Four moth species
Why is it a problem? There are at least four species of stem-boring moths affecting rice in Bhutan. They kill the central shoot at the vegetative stage and can result in seed loss at later stages. Rice plants can compensate for early damage, and management is rarely needed.
Where and when is it a problem? They occur in all rice growing areas, and can locally reach relatively high densities in some years.
Spotted stem borer (Chilo partellus)
- Adult moths are relatively small (wingspan of 20-25 mm). Forewings are brown-yellowish with darker scale patterns forming longitudinal stripes. In males, hind wings are a pale straw-colour, and in females, they are white.
- Larvae are creamy-white to yellowish-brown in colour, with four purple-brown longitudinal stripes. They usually have very conspicuous dark-brown spots along the back, which give the larvae a spotted appearance. When fully grown they have a prominent reddish-brown head.
- Pupae are up to 15 mm long, slender, shiny and light yellow-brown to dark red-brown in colour.
- Eggs are flat and oval (scale-like), creamy-white, about 0.8mm long. They are laid in overlapping batches of 10-80 eggs on the upper and underside leaf surfaces, mainly near the midribs.
Yellow stem borer (Scirpophaga incertulas)
- Adults differ in colour between the sexes. Males are light brown with numerous small brownish dots, along the sub-terminal area and near the tip of the forewing. The female is yellow, the colour deepening toward the tip, with a very distinct black spot in the centre of each forewing.
- Larvae have a cream body and reddish brown head.
- Eggs are laid near the tip of the leaf blade and are covered in pale orange brown hairs.
White stem borer (Scirpophaga innotata)
- The adult is white and slender and resembles the yellow stem borer, but it does not have a black spot on the forewing. The abdominal tip of the female is white to pinkish white.
- Larvae are similar to yellow borer larvae except that they are white.
- Eggs resemble that of the yellow stem borer and are also laid near the tip of the leaf blade.
Asiatic pink stem borer (Sesamia inferens)
- Adults are light brown-colored with dark brown markings. From a central point in the forewing, a typical radiation of greyish black spreads toward the wing tips, ending in a thin terminal line of dark spots.
- Larvae have an orange-red head. The body is purplish-pink dorsally and white ventrally.
- Eggs are bead-like and laid in rows.
At the vegetative stage of the crop the central shoot dries up and dies off, turning yellow (dead heart). At the ear-bearing stage the ear-head appears completely chaffy and white in colour (white ear-head). Damage to the lower area due to larval feeding leads to drying of the panicle and no grains are formed. Panicles are empty and appear whitish. White heads stands out when looking at a rice field, particularly during grain filling when undamaged panicles are still green. Young rice plants are normally preferred.
Confusion with other pests: There are no other stem-borers in rice.
Lifecycle: Larvae bore into the stems of their host. Multiple generations a year are possible, depending on the location. They overwinter as either larvae or pupae, depending on the species.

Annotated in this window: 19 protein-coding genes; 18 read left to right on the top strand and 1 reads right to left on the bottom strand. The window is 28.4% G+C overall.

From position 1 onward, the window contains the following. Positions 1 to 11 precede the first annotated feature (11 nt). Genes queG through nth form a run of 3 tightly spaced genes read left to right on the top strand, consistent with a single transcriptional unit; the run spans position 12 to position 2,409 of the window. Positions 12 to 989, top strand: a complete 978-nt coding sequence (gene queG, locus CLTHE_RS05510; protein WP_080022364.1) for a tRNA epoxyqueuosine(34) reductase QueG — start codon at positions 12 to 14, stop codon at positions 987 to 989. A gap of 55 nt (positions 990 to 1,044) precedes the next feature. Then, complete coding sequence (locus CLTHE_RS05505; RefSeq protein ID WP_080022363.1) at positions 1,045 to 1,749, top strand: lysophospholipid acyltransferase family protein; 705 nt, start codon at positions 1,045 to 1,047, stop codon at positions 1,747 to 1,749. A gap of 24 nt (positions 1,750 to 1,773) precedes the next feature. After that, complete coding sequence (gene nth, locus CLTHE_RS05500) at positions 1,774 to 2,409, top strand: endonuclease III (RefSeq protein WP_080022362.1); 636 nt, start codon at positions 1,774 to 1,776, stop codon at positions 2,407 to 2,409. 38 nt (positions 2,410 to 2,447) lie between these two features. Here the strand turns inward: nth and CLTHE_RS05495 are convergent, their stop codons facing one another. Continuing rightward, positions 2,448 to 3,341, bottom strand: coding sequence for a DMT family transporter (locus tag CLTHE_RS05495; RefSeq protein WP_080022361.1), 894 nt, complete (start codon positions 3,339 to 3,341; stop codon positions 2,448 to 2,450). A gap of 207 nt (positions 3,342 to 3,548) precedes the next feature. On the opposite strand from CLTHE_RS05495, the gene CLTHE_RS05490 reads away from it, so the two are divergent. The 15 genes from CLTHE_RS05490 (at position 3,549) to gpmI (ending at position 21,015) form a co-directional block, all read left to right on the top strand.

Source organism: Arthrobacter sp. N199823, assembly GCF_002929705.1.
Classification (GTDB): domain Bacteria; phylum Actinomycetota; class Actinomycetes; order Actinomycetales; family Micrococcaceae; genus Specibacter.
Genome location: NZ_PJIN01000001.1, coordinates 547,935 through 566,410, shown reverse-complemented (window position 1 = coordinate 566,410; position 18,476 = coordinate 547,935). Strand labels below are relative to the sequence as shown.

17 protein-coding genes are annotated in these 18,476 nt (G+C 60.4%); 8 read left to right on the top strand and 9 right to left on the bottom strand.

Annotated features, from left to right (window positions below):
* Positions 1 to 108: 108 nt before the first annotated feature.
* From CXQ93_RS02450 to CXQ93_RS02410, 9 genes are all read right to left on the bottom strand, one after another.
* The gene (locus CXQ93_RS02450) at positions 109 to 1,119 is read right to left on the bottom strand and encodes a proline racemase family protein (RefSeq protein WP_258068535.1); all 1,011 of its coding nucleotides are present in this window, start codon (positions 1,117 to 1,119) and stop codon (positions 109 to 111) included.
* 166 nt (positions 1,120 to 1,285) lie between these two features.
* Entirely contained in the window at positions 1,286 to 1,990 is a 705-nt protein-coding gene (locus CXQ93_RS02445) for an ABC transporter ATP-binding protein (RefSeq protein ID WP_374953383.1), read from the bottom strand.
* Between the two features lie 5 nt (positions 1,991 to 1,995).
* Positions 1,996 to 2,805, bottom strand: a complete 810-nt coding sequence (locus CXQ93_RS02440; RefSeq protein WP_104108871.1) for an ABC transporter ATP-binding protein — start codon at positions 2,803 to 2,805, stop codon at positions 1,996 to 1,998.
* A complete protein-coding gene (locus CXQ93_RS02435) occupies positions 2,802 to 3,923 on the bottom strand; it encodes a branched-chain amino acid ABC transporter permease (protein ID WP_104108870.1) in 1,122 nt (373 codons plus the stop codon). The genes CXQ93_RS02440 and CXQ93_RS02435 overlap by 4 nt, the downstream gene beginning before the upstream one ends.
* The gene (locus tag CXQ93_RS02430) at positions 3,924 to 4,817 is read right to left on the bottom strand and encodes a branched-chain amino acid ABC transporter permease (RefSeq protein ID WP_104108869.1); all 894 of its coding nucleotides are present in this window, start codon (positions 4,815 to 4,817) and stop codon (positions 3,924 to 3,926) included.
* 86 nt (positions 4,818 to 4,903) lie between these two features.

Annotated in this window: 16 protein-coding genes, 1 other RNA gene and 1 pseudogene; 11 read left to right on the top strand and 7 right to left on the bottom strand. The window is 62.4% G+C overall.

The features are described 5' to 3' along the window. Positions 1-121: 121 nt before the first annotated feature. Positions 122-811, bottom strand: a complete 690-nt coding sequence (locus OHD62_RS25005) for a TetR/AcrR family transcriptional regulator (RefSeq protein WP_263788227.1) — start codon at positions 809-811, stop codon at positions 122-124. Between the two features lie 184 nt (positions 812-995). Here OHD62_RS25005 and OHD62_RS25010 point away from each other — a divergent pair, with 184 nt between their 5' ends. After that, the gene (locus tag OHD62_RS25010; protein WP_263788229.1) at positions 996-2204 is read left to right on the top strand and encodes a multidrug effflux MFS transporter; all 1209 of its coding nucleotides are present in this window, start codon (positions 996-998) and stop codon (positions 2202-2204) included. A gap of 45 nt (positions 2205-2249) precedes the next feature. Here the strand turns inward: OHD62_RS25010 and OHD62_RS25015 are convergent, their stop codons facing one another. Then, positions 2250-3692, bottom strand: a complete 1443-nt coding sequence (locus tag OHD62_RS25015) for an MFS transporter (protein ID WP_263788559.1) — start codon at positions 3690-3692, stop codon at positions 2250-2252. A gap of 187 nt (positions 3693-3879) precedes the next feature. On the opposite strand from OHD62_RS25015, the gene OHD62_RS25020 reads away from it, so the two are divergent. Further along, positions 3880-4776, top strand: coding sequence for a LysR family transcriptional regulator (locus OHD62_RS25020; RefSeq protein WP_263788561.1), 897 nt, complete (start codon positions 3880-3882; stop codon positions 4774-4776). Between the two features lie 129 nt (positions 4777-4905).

Dispersal: Adults fly.
When can damage be expected? Serious outbreaks are rarely observed in Bhutan.
Hosts: Some of the same stem borers have also been reported from barley and maize. However, only the Asiatic pink stem borer (Sesamia inferens) has been reported as potentially causing minor losses in maize. At least some of the species probably also utilise other grass hosts.
Stem-borers rarely occur at damaging levels in rice, and plants can often compensate for early damage. In areas where there may be chronic problems populations should be able to be suppressed through cultural control.
- Look for whiteheads, and rogue out when seen. Confirm that stem-borers are the cause by looking for borer-damage and the presence of larvae. Eggs can also sometimes be seen on the leaves.
- Direct management is only needed if more than 10% of tillers have dead hearts (or there are 20 egg masses/25 plants) at the vegetative stage or 5% white heads at the reproductive stage. Estimates can be made by examining 25 plants.
Effect of variety
Rice varieties with short stature and shorter growth duration appear to suffer less damage. It will also be harder for insects to complete their lifecycle.
- Do not over apply Nitrogen fertilizer as plants will grow too fast and become too soft, making them more easily bored by larvae. Splitting the fertilizer application through the season can help.
- Clip the tip of the leaf blade when seedlings are transplanted, especially for borers that lay eggs on the tip of the leaf. This can be effective when older seedlings are transplanted.
- Harvest at ground level to prevent larvae from completing their lifecycle within the stems.
- Destroy stubble before pupation, for example by ploughing it into the field or flooding. Stubble is a major source of overwintering populations as larvae move from the stems into the soil to pupate.
- Rogue out whiteheads when seen in the field.
- Crop rotation with non-graminaceous crops may reduce borer populations.
- Predators should be encouraged. Three egg parasitoids are used as biological control agents, but they are not available in Bhutan.
The use of pesticides would rarely, if ever, be justified. A systemic pesticide (dimethoate at 2 ml per litre of water) is necessary to reach the stem-boring larvae.
Image acknowledgements: Rice knowledge bank,IRRI